Thursday, January 20, 2011

ways of keeping cool

kampong days

the cheap and portable way is to use the straw fan (above) or the foldable paper or silk fan that can make a snapping sound, when folded or spread open. in those kampong days, when electricity was in short supply, this was the predominant way. in the past, at chinese funerals, these fans were given out to keep the mourners cool. in the present, at weddings in australia, especially those held in the open, i have seen the straw fans being presented to guests.

singapore today

the electric fan and the air-conditioner appear to be standard items in nearly every home in singapore. despite the widespread use of the air-conditioners, the electric fan still has a place in every home because it consumes less electricity.

in the 70s, the window-type of airconditioner was still the most common. its popularity declined from the 80s when the split and multi-split systems appeared on the scene. today, it is very rare to see the window-type installed in a flat, especially, in bigger flats.

melbourne, australia

i have seen this (above photo) on the roof-top of quite a number of homes here in melbourne. i had often wondered if it was meant for ventilation or it was some form of air-conditioning. i found out sometime ago that it is an alternative for air-conditioning. it is called an evaporative cooler.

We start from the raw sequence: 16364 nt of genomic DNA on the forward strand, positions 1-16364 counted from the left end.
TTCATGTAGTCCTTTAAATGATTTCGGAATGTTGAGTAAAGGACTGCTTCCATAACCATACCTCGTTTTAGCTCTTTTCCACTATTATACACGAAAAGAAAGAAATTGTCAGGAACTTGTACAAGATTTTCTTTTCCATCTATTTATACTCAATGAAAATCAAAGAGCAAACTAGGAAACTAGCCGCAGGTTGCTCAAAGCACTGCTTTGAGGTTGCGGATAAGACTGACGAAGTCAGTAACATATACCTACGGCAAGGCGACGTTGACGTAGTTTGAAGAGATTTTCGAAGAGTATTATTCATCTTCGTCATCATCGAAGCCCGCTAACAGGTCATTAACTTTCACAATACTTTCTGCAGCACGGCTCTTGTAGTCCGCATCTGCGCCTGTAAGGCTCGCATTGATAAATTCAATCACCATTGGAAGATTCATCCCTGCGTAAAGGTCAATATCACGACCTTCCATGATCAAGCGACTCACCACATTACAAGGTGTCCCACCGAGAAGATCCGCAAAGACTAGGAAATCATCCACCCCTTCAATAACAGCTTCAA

an evaporative cooler is best suited for an environment with low humidity. so that rules out its use in humid singapore. its installation is relatively cheap compared to the traditional air-conditioners. it also costs much less to operate. the evaporative system is based simply on a water-pump and a fan.

so if it is cheaper to install and operate, why is there no rush to have it fixed in more homes? unlike air-conditioners which can be effective regardless of the level of humidity, the evaporative cooler depends on dry air to be effective. if humidity remains high for a few days, the moist pads (that make the evaporative coooler work) can begin to smell.

despite the fact that air-conditioners are not as environmentally friendly as the evaporative coolers, just as many people have opted to use them to keep themselves cool.


Lam Chun See said...

The other night I was watching the Chinese movie on the Great Tangshan Earthquake of 1976. There was scene where the kids where enjoying there electric fan. And the mother warned them to be careful not to stick their fingers through the metal grille. I realized that the electric fans of our days were indeed different from the one of today. The gaps in the grille where large enough for us to stick our fingers through.

yg said...

chun see, those antique fans have a casing where the gaps are large enough not only for you to stick your fingers, you can even put your wrong wrist through the gaps.

Andrew said...

You can still get those old straw fans in Chinatown for bout $1.40 - $1.60! :)

yg said...

andrew, in the 50s and 60s, i guess the straw fan would have cost not more than 30 cents.

mynewjourney said...

Hi, which part of chinatown i can get the straw fans? Will be good if there is a website.

yg said...

hi mynewjourney, i guess you may be able to get the straw fan from one of the many souvenir shops along smith street. sorry, i don't know of any address or website.